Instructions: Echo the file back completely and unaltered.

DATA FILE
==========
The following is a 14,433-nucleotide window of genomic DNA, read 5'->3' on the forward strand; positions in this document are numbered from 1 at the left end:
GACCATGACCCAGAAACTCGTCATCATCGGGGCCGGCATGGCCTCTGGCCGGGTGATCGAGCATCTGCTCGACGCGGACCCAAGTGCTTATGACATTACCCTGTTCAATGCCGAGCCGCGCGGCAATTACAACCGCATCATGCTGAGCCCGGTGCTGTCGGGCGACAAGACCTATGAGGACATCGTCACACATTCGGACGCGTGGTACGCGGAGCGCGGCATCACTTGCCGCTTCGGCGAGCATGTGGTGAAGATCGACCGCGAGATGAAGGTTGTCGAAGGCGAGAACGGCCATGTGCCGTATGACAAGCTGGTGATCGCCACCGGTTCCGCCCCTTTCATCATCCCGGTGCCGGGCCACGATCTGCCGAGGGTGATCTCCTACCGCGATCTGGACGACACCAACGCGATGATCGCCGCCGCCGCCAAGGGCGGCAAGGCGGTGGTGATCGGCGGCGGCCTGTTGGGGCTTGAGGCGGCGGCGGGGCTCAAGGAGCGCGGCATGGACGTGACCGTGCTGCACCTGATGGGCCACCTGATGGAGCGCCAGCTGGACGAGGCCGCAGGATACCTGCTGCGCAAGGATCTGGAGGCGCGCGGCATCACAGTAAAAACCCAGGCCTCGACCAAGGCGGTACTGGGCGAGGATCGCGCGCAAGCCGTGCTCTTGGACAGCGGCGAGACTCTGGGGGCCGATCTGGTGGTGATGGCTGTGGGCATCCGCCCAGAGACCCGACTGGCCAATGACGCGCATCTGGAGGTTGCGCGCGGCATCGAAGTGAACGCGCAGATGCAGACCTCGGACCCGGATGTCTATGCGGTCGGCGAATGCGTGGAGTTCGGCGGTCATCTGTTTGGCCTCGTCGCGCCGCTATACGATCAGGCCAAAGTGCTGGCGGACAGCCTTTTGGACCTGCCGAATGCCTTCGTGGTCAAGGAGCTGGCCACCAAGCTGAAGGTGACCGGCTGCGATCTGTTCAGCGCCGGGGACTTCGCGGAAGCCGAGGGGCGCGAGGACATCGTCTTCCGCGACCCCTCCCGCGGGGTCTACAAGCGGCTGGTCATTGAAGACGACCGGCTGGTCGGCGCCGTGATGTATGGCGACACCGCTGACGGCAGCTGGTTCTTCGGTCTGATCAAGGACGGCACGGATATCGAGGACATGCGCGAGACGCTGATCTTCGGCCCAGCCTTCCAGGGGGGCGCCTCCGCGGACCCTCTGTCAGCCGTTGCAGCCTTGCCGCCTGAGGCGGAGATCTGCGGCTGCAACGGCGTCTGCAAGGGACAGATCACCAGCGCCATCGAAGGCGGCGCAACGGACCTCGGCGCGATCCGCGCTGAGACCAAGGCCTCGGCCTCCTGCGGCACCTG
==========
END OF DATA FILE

The following is a 14,433-nucleotide window of genomic DNA, read 5'->3' on the forward strand; positions in this document are numbered from 1 at the left end:
GACCATGACCCAGAAACTCGTCATCATCGGGGCCGGCATGGCCTCTGGCCGGGTGATCGAGCATCTGCTCGACGCGGACCCAAGTGCTTATGACATTACCCTGTTCAATGCCGAGCCGCGCGGCAATTACAACCGCATCATGCTGAGCCCGGTGCTGTCGGGCGACAAGACCTATGAGGACATCGTCACACATTCGGACGCGTGGTACGCGGAGCGCGGCATCACTTGCCGCTTCGGCGAGCATGTGGTGAAGATCGACCGCGAGATGAAGGTTGTCGAAGGCGAGAACGGCCATGTGCCGTATGACAAGCTGGTGATCGCCACCGGTTCCGCCCCTTTCATCATCCCGGTGCCGGGCCACGATCTGCCGAGGGTGATCTCCTACCGCGATCTGGACGACACCAACGCGATGATCGCCGCCGCCGCCAAGGGCGGCAAGGCGGTGGTGATCGGCGGCGGCCTGTTGGGGCTTGAGGCGGCGGCGGGGCTCAAGGAGCGCGGCATGGACGTGACCGTGCTGCACCTGATGGGCCACCTGATGGAGCGCCAGCTGGACGAGGCCGCAGGATACCTGCTGCGCAAGGATCTGGAGGCGCGCGGCATCACAGTAAAAACCCAGGCCTCGACCAAGGCGGTACTGGGCGAGGATCGCGCGCAAGCCGTGCTCTTGGACAGCGGCGAGACTCTGGGGGCCGATCTGGTGGTGATGGCTGTGGGCATCCGCCCAGAGACCCGACTGGCCAATGACGCGCATCTGGAGGTTGCGCGCGGCATCGAAGTGAACGCGCAGATGCAGACCTCGGACCCGGATGTCTATGCGGTCGGCGAATGCGTGGAGTTCGGCGGTCATCTGTTTGGCCTCGTCGCGCCGCTATACGATCAGGCCAAAGTGCTGGCGGACAGCCTTTTGGACCTGCCGAATGCCTTCGTGGTCAAGGAGCTGGCCACCAAGCTGAAGGTGACCGGCTGCGATCTGTTCAGCGCCGGGGACTTCGCGGAAGCCGAGGGGCGCGAGGACATCGTCTTCCGCGACCCCTCCCGCGGGGTCTACAAGCGGCTGGTCATTGAAGACGACCGGCTGGTCGGCGCCGTGATGTATGGCGACACCGCTGACGGCAGCTGGTTCTTCGGTCTGATCAAGGACGGCACGGATATCGAGGACATGCGCGAGACGCTGATCTTCGGCCCAGCCTTCCAGGGGGGCGCCTCCGCGGACCCTCTGTCAGCCGTTGCAGCCTTGCCGCCTGAGGCGGAGATCTGCGGCTGCAACGGCGTCTGCAAGGGACAGATCACCAGCGCCATCGAAGGCGGCGCAACGGACCTCGGCGCGATCCGCGCTGAGACCAAGGCCTCGGCCTCCTGCGGCACCTG